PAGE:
The book of Jeremiah is the prophecy of a man divinely called in his youth from the priest-city of Anathoth. A heartbroken prophet with a heart-breaking message, Jeremiah labors for more than forty years proclaiming a message of doom to the stiff-necked people of Judah.
Who Was Jeremiah?
Jeremiah was the son of Hilkiah the priest and lived just over two miles north of Jerusalem in Anathoth. Because of his radical message of God’s judgment through the coming Babylonian invasion, he led a life of conflict. He was threatened in his hometown, tried for his life by the priests and prophets of Jerusalem, put in stocks, forced to flee from King Jehoiakim, publicly humiliated by the false prophet Hananiah, and thrown into a cistern.
Jeremiah dictated all of his prophecies to his secretary Baruch from the beginning of his ministry until the fourth year of Jehoiakim. After this scroll was destroyed by the king, Jeremiah dictated a more complete edition to Baruch, and later sections were composed.
The Background of Jeremiah
Jeremiah was a contemporary of Zephaniah, Habakkuk, Daniel, and Ezekiel. His ministry stretched from 627 to about 580 BC. Jeremiah’s ministry had three stages:
- From 627 to 605 BC he prophesied while Judah was threatened by Assyria and Egypt.
- From 605 to 586 BC he proclaimed God’s judgment while Judah was threatened and besieged by Babylon.
- From 586 to about 580 BC he ministered in Jerusalem and Egypt after Judah’s downfall.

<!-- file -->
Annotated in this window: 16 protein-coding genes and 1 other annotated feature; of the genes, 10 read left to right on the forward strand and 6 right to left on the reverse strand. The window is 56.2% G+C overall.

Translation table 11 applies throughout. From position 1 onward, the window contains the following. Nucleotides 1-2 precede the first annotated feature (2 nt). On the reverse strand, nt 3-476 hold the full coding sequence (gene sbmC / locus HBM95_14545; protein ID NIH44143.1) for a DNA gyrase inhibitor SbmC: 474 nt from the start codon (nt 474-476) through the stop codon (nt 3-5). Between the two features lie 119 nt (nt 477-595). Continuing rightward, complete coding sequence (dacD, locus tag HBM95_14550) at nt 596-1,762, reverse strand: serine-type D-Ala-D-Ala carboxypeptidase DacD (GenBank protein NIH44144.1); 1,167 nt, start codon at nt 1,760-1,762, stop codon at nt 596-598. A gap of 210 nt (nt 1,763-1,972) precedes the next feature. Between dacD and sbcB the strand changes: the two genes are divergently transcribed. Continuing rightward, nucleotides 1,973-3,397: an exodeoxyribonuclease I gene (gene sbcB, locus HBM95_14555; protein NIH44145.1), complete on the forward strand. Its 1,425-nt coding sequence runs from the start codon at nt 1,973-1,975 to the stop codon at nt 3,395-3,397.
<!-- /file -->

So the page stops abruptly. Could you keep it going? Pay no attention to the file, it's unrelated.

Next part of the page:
Jesus in Jeremiah
The Messiah is clearly seen in 23:1-8 as the coming Shepherd and righteous Branch who “shall reign and prosper, and execute judgment and righteousness in the Earth.”
The curse of Jehoiachin in 22:28-30 meant that no physical descendant would succeed him to the throne. Matthew 1:1-17 traces the genealogy of Christ through Solomon and Jeconiah to His legal (but not His physical) father, Joseph. However, no son of Joseph could sit upon the throne of David, for he would be under the curse of Jehoiachin. Luke 3:23-38 traces Christ’s lineage backward from Mary (His physical parent) through David’s other son, Nathan, thereby avoiding the curse. The righteous Branch will indeed reign on the throne of David.
The Key of Jeremiah
Judah’s Last Hour
In Jeremiah, God is seen as patient and holy: He delays judgment and appeals to His people to repent before it is too late. As the object lesson at the potter’s house demonstrates, a ruined vessel can be replaced while still wet; but once dried, a marred vessel is fit only for the garbage heap. God’s warning is clear: Judah’s time for repentance will soon pass.
Because they defy God’s words and refuse to repent, the Babylonian captivity is inevitable. Jeremiah lists the moral and spiritual causes for their coming catastrophe, but he also proclaims God’s gracious promise of hope and restoration. There will always be a remnant, and God will establish a new covenant.
Content in this article is adapted from the Open Bible.